Polymyositis is a rare condition that affects your muscles. It begins by inflaming and weakening the muscles near your abdomen and can move to other muscles as it progresses. It occurs mostly in adults in midlife (from 31 to 60) and is more frequently reported by women.
Treatment can help manage symptoms and decrease the likelihood of flares. The condition cannot be cured, but when it’s well managed, you may have no symptoms.
Polymyositis is a type of idiopathic inflammatory myopathy (IIM). These are considered systematic autoimmune disorders, and they affect your skeletal muscles.
There is not a specific cause of this condition or other IIMs. Risk factors that may contribute to it include:
- immune system disorders
- viral infections
- connective tissue disorders
- breathing diseases
- risk for cancerous cells
There’s not a genetic link to the condition, but you may have other risk factors in your family history that increase the likelihood of developing it.
The most obvious symptoms of the condition concern your muscles. Weakness, pain, or tenderness may occur first in the muscles attached to your abdomen and move to other muscle groups, including:
Over time, even more muscles can be affected, including muscles in your forearms, hands, fingers, ankles, and toes.
Other symptoms related to muscle weakness can include:
You may also notice changes to your movements because of the condition like:
- trouble picking yourself up from the ground or a seated position
- difficulty climbing stairs
- struggling to lift heavy objects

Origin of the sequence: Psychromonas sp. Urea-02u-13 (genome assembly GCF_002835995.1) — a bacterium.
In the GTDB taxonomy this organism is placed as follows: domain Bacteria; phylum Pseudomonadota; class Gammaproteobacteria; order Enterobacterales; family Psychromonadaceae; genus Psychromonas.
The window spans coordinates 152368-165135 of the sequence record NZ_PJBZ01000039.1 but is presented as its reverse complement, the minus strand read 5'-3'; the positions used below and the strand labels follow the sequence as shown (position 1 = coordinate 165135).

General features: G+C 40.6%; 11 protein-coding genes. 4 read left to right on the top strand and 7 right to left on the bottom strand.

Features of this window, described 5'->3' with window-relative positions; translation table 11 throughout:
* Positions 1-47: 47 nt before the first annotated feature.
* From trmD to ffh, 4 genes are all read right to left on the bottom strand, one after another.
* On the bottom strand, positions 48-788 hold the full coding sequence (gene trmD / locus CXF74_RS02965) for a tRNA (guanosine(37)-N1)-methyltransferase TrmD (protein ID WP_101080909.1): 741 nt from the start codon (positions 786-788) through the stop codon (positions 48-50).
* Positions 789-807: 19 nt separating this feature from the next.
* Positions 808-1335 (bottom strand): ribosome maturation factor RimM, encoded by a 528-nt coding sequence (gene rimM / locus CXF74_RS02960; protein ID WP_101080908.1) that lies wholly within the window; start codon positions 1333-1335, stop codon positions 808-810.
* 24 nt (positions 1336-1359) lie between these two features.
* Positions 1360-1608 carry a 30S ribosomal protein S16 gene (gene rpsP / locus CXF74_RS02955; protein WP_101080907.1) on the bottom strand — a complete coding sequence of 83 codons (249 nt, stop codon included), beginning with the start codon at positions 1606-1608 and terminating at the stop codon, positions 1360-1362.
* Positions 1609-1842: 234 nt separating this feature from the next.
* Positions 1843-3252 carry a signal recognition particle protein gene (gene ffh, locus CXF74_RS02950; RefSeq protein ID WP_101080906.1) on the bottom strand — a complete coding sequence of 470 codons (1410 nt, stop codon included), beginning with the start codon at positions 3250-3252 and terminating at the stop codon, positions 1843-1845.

- inability to reach for objects
A doctor will need to officially diagnose polymyositis. This visit could involve:
- discussing your symptoms
- getting a physical exam
- reviewing your family and personal health history
- using blood tests to look for and identify certain autoantibodies
- having imaging scans done to help the doctor get a better look at your muscles and nerves and to look for possible inflammation
- having a muscle biopsy can help determine whether your muscles are swollen, infected, or physically altered
These various tools can help the doctor make an accurate assessment of your condition and start you on the right treatment plan.
You may want to keep a journal of your symptoms and reach out to family members, especially older ones, to discuss your family medical history before your diagnosis appointment.
Polymyositis vs. dermatomyositis
Dermatomyositis is an IIM but has additional symptoms that affect the skin. Children and adults can have this condition.
Your doctor can determine the type of IIM you have through blood tests, imaging scans, and a muscle biopsy. Up to 6 percent of people with dermatomyositis do not have symptoms on their skin.
Some of the symptoms found on the skin include:
- small, tender bumps on the knuckles
- swollen rash that is blue or purple in color
- skin redness that may turn scaly
- thickened or altered cuticles
- cracked skin around the fingers
These symptoms can be triggered by the sun and can be itchy.